Giant of the art world! With a notable collection that’s comparable in style to The Museum of Modern Art in New York and Chicago’s Art Institute, the Stedelijk is undoubtedly an ambitious museum. Thanks to its refurbishment, many highlights from Malevich, Edward Kienholz, Willem de Kooning and Andy Warhol once again have fantastic permanent spots on its walls. What’s more, the new building provides more spacious halls, allowing it to showcase larger objects, installations and exhibitions than ever before.
The Oude Kerk (Old Church) is both the oldest church and the oldest building in Amsterdam. It dates back to about 1250 and is incongruously located in the red light district. Perhaps this is why the inscription above the bridal chamber says "Marry in haste, mourn at leisure".Today, the Oude Kerk frequently hosts exhibitions and concerts.
Artis Royal Zoo was the first zoo to be established in the Netherlands, and it’s located right in the centre of Amsterdam. It’s a place where nature and cultural heritage come together; a place where history has been created since 1838 and where new stories are created daily. Come experience them for yourself.
Admire the tropical fish in the Aquarium – one of the many historical monuments at the Artis. Travel through time in the planetarium. See the giraffes galloping amongst the zebras, springboks, oryx and wildebeests. Walk through the historical Bird House and study the numerous species of birds. Be amazed by the diversity of animals that share the tropical forest in the renovated Forest House. Surround yourself with hundreds of fluttering butterflies in the Butterfly Pavilion. Stroll through the historical park with its centuries-old trees and a multitude of plants. Every leaf, tree, animal, building and exhibit has its own story to tell. Together they reveal the bigger story about nature and its importance to our society.
Travel the world from the comfort of Amsterdam’s Museum of Bags & Purses as they explore the history of travel and the development of suitcases and travel bags. The exhibition ‘Welcome Aboard’ runs from 12 March to 31 August 2014.
The museum on the Herengracht will display a huge array of unique suitcases and travel bags dating from 1850 to the present day. Trace the development of luggage through the years, from gigantic trunks that could stand up to travel by horse-drawn carriage or barge to the small, ultra-lightweight cases we now take with us when flying to distant climes. The collection includes carpet bags, woollen railway bags and luxury luggage sets designed by Louis Vuitton.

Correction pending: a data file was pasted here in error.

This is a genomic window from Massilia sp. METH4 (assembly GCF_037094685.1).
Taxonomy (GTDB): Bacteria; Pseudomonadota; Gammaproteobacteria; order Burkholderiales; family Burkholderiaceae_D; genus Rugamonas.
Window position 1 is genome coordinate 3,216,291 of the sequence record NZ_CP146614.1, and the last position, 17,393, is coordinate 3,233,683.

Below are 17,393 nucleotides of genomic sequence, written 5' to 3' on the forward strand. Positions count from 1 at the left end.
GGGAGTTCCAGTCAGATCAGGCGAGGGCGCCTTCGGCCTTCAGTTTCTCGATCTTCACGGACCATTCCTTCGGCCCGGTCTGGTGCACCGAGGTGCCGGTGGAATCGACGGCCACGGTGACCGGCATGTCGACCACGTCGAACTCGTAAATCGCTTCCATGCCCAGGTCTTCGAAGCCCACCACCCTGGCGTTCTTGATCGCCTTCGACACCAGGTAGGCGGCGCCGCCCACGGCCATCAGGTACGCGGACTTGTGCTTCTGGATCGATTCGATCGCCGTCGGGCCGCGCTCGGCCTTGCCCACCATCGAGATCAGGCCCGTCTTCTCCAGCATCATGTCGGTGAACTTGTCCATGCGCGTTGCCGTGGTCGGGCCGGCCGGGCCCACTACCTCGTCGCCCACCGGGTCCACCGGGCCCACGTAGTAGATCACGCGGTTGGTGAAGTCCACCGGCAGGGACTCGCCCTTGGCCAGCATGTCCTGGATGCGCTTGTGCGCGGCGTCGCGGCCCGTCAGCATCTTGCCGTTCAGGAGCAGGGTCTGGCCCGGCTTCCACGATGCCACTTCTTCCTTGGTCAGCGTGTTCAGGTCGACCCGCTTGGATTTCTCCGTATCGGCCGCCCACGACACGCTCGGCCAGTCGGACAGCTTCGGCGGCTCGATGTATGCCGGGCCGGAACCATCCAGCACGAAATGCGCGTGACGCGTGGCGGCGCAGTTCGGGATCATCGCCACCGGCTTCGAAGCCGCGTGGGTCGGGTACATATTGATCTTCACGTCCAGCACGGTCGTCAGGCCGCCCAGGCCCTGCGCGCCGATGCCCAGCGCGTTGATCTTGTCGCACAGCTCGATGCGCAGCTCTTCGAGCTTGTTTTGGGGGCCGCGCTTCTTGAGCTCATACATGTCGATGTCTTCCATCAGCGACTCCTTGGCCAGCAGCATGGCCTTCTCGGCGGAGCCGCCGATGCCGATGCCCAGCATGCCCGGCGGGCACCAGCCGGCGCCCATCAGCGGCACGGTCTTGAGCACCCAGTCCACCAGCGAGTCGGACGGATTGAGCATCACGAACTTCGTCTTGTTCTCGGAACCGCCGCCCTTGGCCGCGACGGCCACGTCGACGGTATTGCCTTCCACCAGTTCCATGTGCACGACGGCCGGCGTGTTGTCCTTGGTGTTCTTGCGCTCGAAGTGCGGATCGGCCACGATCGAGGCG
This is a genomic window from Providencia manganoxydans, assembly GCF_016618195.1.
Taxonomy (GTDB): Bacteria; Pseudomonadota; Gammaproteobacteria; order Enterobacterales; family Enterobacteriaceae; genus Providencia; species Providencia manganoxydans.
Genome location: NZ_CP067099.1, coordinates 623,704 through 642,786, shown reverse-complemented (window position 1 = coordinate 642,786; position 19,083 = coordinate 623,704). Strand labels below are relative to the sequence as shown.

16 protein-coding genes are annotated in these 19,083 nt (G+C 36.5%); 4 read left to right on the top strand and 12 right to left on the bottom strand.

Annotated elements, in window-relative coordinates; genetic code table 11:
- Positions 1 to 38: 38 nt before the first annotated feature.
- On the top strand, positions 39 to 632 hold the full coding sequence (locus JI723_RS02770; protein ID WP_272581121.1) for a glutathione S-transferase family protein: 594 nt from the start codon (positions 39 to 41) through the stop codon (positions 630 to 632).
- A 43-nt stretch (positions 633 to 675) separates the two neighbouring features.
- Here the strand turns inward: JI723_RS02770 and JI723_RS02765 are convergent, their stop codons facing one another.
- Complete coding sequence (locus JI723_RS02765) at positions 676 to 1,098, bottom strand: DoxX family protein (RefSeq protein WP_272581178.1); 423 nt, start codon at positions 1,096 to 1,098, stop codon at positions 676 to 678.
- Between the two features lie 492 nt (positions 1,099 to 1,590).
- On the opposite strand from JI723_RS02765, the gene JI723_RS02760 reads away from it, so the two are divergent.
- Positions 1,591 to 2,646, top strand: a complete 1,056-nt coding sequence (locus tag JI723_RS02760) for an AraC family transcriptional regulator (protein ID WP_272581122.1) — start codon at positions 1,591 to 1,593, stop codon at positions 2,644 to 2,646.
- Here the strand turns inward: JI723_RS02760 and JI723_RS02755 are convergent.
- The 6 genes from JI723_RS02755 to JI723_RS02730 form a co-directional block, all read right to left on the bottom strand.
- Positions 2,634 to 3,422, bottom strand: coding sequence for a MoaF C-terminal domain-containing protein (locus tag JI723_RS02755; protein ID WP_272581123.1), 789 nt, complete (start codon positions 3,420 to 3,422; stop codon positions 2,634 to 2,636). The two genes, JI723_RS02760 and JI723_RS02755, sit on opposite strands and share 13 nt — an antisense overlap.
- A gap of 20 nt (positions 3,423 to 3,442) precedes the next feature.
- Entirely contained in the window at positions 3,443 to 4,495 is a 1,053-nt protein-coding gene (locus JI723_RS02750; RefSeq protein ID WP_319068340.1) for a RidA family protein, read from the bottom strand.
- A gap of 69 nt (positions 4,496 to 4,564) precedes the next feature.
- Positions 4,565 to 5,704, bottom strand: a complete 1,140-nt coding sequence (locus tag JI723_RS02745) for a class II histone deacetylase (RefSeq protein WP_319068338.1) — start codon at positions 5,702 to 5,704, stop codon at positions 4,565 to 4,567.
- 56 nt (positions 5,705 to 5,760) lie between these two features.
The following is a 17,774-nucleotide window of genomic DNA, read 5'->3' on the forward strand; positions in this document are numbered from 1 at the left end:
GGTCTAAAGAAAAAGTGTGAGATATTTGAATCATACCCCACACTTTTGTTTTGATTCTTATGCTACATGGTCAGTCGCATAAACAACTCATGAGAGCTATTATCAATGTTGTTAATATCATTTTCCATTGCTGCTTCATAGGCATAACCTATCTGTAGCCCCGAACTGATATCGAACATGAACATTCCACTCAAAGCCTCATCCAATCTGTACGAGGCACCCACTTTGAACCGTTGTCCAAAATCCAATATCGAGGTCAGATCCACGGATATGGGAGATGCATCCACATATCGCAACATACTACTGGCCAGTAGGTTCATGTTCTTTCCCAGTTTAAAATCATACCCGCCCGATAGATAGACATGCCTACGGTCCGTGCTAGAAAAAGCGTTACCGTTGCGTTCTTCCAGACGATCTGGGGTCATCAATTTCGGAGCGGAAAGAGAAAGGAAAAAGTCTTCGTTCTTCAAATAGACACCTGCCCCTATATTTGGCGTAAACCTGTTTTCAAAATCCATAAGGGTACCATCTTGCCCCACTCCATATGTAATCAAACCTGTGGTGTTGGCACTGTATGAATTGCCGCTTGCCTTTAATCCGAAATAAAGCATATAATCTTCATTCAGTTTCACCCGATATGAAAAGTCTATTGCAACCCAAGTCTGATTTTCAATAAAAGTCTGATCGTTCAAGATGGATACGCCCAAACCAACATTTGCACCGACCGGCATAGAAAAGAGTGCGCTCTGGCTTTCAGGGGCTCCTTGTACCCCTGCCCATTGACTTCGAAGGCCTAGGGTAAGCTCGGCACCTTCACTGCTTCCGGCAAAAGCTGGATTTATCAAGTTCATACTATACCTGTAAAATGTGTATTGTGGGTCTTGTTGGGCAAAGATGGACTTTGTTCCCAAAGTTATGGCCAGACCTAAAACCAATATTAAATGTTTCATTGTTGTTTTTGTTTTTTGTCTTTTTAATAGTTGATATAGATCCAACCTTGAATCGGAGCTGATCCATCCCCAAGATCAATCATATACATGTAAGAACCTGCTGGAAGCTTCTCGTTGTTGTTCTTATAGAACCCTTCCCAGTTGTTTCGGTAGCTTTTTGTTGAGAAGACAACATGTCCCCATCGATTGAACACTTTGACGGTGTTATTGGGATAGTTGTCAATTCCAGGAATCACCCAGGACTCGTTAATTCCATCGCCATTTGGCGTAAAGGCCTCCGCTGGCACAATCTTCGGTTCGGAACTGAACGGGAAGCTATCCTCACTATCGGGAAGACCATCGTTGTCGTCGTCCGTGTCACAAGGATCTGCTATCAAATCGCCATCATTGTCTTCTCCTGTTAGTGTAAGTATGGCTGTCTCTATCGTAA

The National Maritime Museum invites visitors to discover how the sea has shaped Dutch culture. In this freshly modernised museum, stimulating, interactive exhibitions let visitors explore 500 years of maritime history. There are a variety of exhibitions, including many especially for children. Notably, the famous replica of the Dutch East India Company ship ‘Amsterdam’ is moored at the museum, so visitors can climb on board and explore it.
Discover science at NEMO Science Center, where children can playfully experience science and technology all day long. The museum is situated in an unmistakable, sloping green building, set amidst the city’s Eastern Docklands.
NEMO also has a great surprise on the outside. Its sloping roof is accessible to the public, with an outdoor café and fantastic views of the city awaiting those who climb to the top. And throughout summer (June, July and August), the roof also becomes the highest city beach, with sand pits for the kids to get creative (or just plain messy).
The Royal Palace on Amsterdam’s Dam Square belongs to the Dutch royal family. It is used for state visits, award ceremonies and other official receptions. When the palace is not being used by the royal family, it is open to the public. Be amazed by the magnificent interior and architecture of this palace.
In the heart of the Amsterdam canal district lies Museum Van Loon, a magnificent private residence built in 1672 by the architect Adriaen Dortsman. The first resident was painter Ferdinand Bol, a pupil of Rembrandt. The interior of the house has remained largely intact during the last centuries and still evokes the splendor of the Golden Age.
Visit Het Grachtenhuis (the Canal House) to learn more about the history of Amsterdam’s canal ring. The museum looks at the 17th-century city expansion projects that led to Amsterdam’s ring of canals which received UNESCO world heritage status in 2010. After seeing the interactive displays, you’ll look at Amsterdam in a whole new light when wandering through the city’s streets or taking a canal cruise.